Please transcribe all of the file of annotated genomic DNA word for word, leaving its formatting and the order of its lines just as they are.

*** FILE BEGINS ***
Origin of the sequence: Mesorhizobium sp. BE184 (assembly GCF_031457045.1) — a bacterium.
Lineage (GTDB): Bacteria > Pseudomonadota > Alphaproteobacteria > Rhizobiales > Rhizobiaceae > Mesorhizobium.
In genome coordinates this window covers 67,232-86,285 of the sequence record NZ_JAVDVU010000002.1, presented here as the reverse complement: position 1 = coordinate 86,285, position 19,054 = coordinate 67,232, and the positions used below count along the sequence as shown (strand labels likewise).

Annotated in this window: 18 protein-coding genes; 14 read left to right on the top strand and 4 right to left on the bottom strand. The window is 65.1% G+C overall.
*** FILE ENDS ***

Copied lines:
Origin of the sequence: Mesorhizobium sp. BE184 (assembly GCF_031457045.1) — a bacterium.
Lineage (GTDB): Bacteria > Pseudomonadota > Alphaproteobacteria > Rhizobiales > Rhizobiaceae > Mesorhizobium.
In genome coordinates this window covers 67,232-86,285 of the sequence record NZ_JAVDVU010000002.1, presented here as the reverse complement: position 1 = coordinate 86,285, position 19,054 = coordinate 67,232, and the positions used below count along the sequence as shown (strand labels likewise).

Annotated in this window: 18 protein-coding genes; 14 read left to right on the top strand and 4 right to left on the bottom strand. The window is 65.1% G+C overall.